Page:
Animals

 

 

 

Nature has some quirky creatures, but perhaps the most bizarre are electric fish. There are several species that share the capability of producing electrical discharges. Electric fish use discharges to stun their food, to defend themselves, and to navigate in the alluvium of tropical rain forest rivers. The most prominent of these "shocking" creatures is the electric eel.

 

Electric eels (Electrophorus electricus) are not really eels in the truest sense. They are very slender fish with long tails where special skin cells can generate enough electricity that it's measurable in voltage.

 

The cells work in a series, multiplying power, to deliver a charge. The electric eel's eyes are small, and, interestingly, over time are affected by its own electrical discharges. Over a period of time, the eel's eyes get a hardening of the cornea called a cataract. The cataracts eventually cause the electric eel to become blind.

 

Sharks have sensory organs that are tiny bumps filled with a jelly-like substance that picks up electrical impulses. Swimming near a shark in the dark ocean is a dangerous proposition for a tasty tuna.The electric knife fish lives in salt water. Its small eyes are practically useless in the dim depths in which it swims, but its entire body compensates for the poor visibility. Its body has an electromagnetic field that helps it detect its prey, but it sometimes interferes with the fields of other knife fish.Other electric fish include

 

• the electric catfish (Malapterus electricus) of the Congo and Nile River basins -has a shock organ that extends along its entire dorsal side.

 

• the torpedo ray (family Torpedinidae) found in several different oceans -has a body shaped like a Ping Pong paddle, only with a tail. Its sense organs located on its head feel vibrations and electrical impulses emitted by other fish.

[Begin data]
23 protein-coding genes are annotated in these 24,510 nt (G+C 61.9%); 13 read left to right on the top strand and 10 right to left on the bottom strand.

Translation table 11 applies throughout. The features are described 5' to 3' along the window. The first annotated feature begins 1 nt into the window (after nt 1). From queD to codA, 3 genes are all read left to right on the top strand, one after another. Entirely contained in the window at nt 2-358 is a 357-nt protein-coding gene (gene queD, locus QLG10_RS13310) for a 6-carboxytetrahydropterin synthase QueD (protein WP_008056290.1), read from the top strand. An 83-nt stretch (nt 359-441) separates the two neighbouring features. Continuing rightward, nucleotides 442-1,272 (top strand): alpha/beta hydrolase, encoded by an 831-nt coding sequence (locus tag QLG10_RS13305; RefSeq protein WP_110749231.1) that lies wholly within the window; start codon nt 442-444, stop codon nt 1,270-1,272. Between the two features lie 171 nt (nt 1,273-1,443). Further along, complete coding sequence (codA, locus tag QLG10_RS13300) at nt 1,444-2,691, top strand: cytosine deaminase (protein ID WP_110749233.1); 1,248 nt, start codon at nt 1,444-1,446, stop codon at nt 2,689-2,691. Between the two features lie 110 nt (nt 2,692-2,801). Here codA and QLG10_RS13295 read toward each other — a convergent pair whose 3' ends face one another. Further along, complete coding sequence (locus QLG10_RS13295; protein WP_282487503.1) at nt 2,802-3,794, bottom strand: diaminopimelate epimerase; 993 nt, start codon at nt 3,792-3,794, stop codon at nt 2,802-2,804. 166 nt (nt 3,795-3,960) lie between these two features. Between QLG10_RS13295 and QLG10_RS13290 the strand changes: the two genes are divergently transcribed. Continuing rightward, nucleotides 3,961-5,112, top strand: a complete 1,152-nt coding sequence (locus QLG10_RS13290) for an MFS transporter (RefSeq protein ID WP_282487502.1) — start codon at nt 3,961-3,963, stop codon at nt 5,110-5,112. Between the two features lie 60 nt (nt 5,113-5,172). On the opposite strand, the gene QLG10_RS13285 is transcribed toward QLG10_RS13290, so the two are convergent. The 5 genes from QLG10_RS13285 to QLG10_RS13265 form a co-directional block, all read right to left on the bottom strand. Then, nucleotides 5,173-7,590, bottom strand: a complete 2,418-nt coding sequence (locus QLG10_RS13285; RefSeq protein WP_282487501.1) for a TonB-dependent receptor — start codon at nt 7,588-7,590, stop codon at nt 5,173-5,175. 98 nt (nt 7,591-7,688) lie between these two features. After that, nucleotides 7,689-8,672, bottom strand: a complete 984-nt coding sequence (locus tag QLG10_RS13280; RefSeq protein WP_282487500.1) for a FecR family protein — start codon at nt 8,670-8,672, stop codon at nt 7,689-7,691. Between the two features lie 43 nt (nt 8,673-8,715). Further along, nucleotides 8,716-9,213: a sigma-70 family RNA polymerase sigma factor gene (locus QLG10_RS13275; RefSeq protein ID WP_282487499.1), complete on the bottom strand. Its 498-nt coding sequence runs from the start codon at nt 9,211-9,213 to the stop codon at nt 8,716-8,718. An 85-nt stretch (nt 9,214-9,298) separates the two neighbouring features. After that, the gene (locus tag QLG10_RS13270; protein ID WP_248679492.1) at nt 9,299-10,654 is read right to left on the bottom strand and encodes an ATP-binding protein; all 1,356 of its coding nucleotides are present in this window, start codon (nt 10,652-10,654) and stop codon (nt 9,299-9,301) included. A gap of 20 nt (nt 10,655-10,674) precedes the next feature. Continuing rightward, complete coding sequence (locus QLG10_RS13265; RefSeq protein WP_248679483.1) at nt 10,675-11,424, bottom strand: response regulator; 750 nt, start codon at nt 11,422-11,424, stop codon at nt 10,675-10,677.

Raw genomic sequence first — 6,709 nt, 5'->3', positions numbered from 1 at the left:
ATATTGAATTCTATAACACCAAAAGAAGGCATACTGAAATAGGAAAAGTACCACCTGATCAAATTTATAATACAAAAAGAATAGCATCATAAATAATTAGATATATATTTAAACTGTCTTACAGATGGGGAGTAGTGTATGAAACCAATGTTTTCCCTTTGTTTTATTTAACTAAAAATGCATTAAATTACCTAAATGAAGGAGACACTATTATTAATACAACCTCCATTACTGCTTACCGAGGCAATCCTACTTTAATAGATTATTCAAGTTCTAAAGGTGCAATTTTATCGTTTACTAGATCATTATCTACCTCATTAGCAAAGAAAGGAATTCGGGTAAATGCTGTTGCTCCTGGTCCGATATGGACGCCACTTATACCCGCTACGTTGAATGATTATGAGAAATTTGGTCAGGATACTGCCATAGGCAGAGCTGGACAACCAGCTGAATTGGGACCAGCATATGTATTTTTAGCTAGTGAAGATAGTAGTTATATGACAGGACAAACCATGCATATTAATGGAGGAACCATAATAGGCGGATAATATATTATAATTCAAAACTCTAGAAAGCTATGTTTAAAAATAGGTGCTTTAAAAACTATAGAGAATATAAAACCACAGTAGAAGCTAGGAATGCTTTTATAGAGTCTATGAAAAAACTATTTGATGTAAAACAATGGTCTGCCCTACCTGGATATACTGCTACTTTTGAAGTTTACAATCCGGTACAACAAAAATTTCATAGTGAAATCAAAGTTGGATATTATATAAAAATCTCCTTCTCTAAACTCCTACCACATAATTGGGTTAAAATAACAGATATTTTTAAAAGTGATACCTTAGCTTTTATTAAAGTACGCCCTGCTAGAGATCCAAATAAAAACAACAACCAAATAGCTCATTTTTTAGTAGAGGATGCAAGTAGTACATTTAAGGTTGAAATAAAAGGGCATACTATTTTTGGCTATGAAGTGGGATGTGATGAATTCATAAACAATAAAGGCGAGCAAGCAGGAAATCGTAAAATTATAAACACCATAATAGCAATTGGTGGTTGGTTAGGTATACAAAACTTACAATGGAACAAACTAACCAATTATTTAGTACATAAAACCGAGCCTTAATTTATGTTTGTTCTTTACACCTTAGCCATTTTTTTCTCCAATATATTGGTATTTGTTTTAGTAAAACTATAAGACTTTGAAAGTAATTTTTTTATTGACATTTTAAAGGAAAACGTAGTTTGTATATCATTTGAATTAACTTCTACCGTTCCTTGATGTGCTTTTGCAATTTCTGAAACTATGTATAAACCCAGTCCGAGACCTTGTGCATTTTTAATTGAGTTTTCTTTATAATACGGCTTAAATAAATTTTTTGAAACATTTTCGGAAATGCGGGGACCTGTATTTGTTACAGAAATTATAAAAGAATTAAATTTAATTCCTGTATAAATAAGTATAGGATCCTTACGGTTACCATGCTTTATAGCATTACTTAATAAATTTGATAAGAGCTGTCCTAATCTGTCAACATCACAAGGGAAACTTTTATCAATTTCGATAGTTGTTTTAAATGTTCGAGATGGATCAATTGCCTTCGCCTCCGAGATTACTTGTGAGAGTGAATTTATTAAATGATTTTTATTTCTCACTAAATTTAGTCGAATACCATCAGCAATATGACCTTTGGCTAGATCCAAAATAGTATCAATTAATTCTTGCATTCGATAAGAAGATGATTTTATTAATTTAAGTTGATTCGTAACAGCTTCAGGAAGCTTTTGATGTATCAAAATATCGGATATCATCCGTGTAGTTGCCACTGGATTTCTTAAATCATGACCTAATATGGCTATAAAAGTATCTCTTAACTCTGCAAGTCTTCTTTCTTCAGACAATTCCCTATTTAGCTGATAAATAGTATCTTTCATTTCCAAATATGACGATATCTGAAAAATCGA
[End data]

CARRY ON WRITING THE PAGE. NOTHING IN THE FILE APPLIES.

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© 2017 Moore Syndication Inc.

Animals

 

 

 

Nature has some quirky creatures, but perhaps the most bizarre are electric fish. There are several species that share the capability of producing electrical discharges. Electric fish use discharges to stun their food, to defend themselves, and to navigate in the alluvium of tropical rain forest rivers. The most prominent of these "shocking" creatures is the electric eel.

 

Electric eels (Electrophorus electricus) are not really eels in the truest sense. They are very slender fish with long tails where special skin cells can generate enough electricity that it's measurable in voltage.

 

The cells work in a series, multiplying power, to deliver a charge. The electric eel's eyes are small, and, interestingly, over time are affected by its own electrical discharges. Over a period of time, the eel's eyes get a hardening of the cornea called a cataract. The cataracts eventually cause the electric eel to become blind.

 

Sharks have sensory organs that are tiny bumps filled with a jelly-like substance that picks up electrical impulses. Swimming near a shark in the dark ocean is a dangerous proposition for a tasty tuna.The electric knife fish lives in salt water. Its small eyes are practically useless in the dim depths in which it swims, but its entire body compensates for the poor visibility. Its body has an electromagnetic field that helps it detect its prey, but it sometimes interferes with the fields of other knife fish.Other electric fish include

 

• the electric catfish (Malapterus electricus) of the Congo and Nile River basins -has a shock organ that extends along its entire dorsal side.

 

• the torpedo ray (family Torpedinidae) found in several different oceans -has a body shaped like a Ping Pong paddle, only with a tail. Its sense organs located on its head feel vibrations and electrical impulses emitted by other fish.